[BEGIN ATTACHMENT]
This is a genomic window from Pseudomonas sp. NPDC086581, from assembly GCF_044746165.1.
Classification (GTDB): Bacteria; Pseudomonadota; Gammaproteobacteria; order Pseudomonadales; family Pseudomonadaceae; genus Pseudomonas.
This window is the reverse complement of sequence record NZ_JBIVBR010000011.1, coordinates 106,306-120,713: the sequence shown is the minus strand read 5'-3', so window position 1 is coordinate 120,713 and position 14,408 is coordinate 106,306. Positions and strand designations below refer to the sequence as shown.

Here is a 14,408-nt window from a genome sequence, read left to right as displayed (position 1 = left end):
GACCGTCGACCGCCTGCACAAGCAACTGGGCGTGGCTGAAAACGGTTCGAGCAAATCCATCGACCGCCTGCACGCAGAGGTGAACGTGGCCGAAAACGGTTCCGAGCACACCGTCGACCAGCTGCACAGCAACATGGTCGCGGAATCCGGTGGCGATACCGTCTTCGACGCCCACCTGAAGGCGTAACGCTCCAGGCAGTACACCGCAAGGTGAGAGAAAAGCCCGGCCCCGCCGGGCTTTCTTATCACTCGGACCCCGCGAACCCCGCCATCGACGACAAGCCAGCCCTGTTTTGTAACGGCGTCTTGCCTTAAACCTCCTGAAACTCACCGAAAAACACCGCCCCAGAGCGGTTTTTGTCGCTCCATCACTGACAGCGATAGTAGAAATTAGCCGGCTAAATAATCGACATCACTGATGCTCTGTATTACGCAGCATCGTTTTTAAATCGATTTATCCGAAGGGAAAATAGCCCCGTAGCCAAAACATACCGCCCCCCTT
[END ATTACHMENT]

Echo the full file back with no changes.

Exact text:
This is a genomic window from Pseudomonas sp. NPDC086581, from assembly GCF_044746165.1.
Classification (GTDB): Bacteria; Pseudomonadota; Gammaproteobacteria; order Pseudomonadales; family Pseudomonadaceae; genus Pseudomonas.
This window is the reverse complement of sequence record NZ_JBIVBR010000011.1, coordinates 106,306-120,713: the sequence shown is the minus strand read 5'-3', so window position 1 is coordinate 120,713 and position 14,408 is coordinate 106,306. Positions and strand designations below refer to the sequence as shown.

Here is a 14,408-nt window from a genome sequence, read left to right as displayed (position 1 = left end):
GACCGTCGACCGCCTGCACAAGCAACTGGGCGTGGCTGAAAACGGTTCGAGCAAATCCATCGACCGCCTGCACGCAGAGGTGAACGTGGCCGAAAACGGTTCCGAGCACACCGTCGACCAGCTGCACAGCAACATGGTCGCGGAATCCGGTGGCGATACCGTCTTCGACGCCCACCTGAAGGCGTAACGCTCCAGGCAGTACACCGCAAGGTGAGAGAAAAGCCCGGCCCCGCCGGGCTTTCTTATCACTCGGACCCCGCGAACCCCGCCATCGACGACAAGCCAGCCCTGTTTTGTAACGGCGTCTTGCCTTAAACCTCCTGAAACTCACCGAAAAACACCGCCCCAGAGCGGTTTTTGTCGCTCCATCACTGACAGCGATAGTAGAAATTAGCCGGCTAAATAATCGACATCACTGATGCTCTGTATTACGCAGCATCGTTTTTAAATCGATTTATCCGAAGGGAAAATAGCCCCGTAGCCAAAACATACCGCCCCCCTT